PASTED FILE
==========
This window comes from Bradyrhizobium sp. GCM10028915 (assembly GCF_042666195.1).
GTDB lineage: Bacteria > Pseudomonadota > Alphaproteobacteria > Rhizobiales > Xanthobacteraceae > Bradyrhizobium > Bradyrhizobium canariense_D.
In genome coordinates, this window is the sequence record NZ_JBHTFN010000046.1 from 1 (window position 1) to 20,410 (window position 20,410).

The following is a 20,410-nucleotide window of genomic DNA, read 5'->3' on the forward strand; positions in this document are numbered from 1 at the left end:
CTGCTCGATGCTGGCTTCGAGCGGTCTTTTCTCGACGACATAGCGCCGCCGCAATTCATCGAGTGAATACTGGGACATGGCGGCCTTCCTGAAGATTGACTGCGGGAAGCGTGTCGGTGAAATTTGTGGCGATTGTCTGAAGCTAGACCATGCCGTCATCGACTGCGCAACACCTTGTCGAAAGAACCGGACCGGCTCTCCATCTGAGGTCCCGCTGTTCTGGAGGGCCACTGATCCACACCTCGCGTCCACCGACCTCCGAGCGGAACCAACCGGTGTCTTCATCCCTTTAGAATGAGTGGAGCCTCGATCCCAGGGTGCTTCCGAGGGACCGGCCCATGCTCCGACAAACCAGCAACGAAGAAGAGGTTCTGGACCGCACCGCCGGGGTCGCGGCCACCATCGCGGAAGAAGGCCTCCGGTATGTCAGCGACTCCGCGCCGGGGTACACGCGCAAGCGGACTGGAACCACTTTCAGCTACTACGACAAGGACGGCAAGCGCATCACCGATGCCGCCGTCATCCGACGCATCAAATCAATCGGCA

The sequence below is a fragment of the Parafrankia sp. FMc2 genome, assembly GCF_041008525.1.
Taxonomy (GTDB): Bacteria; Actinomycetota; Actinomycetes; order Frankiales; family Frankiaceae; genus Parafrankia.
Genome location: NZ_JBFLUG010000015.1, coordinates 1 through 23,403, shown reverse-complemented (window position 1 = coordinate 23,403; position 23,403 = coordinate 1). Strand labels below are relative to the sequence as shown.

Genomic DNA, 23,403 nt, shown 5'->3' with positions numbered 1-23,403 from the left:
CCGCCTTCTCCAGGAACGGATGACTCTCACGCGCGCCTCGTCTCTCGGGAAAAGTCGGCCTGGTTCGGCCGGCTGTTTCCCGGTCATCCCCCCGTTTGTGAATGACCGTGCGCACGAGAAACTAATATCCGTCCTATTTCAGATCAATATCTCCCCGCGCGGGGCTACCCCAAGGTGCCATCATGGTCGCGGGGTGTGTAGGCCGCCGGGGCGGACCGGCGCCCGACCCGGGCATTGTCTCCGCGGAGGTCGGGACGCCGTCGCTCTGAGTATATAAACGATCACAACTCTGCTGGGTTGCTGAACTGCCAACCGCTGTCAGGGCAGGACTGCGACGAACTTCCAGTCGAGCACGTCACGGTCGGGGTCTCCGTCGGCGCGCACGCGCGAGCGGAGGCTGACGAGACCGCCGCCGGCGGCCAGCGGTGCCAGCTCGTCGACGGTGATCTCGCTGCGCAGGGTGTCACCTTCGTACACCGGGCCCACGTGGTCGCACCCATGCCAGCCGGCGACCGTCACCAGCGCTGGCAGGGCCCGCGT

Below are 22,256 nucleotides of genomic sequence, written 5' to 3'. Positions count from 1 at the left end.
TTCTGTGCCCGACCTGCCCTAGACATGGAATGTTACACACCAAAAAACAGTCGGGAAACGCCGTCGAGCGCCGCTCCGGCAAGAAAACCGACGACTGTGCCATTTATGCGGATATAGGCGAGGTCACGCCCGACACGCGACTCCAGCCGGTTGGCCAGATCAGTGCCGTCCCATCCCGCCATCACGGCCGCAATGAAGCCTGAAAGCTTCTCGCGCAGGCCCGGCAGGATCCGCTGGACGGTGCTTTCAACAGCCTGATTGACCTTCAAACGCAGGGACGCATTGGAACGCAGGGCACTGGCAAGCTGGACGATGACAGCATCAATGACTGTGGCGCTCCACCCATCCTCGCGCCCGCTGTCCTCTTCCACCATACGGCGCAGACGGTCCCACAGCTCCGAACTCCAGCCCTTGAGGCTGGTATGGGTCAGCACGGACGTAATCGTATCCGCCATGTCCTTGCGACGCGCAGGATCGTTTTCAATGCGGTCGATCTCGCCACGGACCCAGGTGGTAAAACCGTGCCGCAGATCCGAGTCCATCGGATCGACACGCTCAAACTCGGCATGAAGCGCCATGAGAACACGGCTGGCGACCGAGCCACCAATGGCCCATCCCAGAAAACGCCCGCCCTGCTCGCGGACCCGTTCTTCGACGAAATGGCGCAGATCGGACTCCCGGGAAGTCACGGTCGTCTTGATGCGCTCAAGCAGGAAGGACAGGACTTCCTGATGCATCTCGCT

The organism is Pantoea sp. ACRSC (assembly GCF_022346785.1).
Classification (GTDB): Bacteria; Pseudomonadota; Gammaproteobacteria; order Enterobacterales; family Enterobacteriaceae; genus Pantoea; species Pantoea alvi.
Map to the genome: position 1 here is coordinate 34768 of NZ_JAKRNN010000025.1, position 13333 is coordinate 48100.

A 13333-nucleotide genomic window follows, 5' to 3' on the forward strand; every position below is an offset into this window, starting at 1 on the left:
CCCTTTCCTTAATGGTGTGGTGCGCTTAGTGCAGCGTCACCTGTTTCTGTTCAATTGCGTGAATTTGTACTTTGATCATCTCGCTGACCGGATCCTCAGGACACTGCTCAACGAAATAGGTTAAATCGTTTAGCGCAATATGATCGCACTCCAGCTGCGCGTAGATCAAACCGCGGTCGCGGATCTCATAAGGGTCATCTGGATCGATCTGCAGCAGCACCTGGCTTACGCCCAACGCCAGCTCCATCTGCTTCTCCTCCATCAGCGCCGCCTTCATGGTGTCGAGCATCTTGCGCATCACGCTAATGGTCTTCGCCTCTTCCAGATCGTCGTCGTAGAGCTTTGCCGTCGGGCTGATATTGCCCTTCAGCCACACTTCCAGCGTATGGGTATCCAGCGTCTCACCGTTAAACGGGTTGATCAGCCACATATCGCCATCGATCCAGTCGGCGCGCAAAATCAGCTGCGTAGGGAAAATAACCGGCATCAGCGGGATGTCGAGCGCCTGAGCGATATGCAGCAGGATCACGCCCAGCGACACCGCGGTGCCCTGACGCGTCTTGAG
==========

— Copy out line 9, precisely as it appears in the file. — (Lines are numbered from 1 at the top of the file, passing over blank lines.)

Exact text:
Genomic DNA, 23,403 nt, shown 5'->3' with positions numbered 1-23,403 from the left: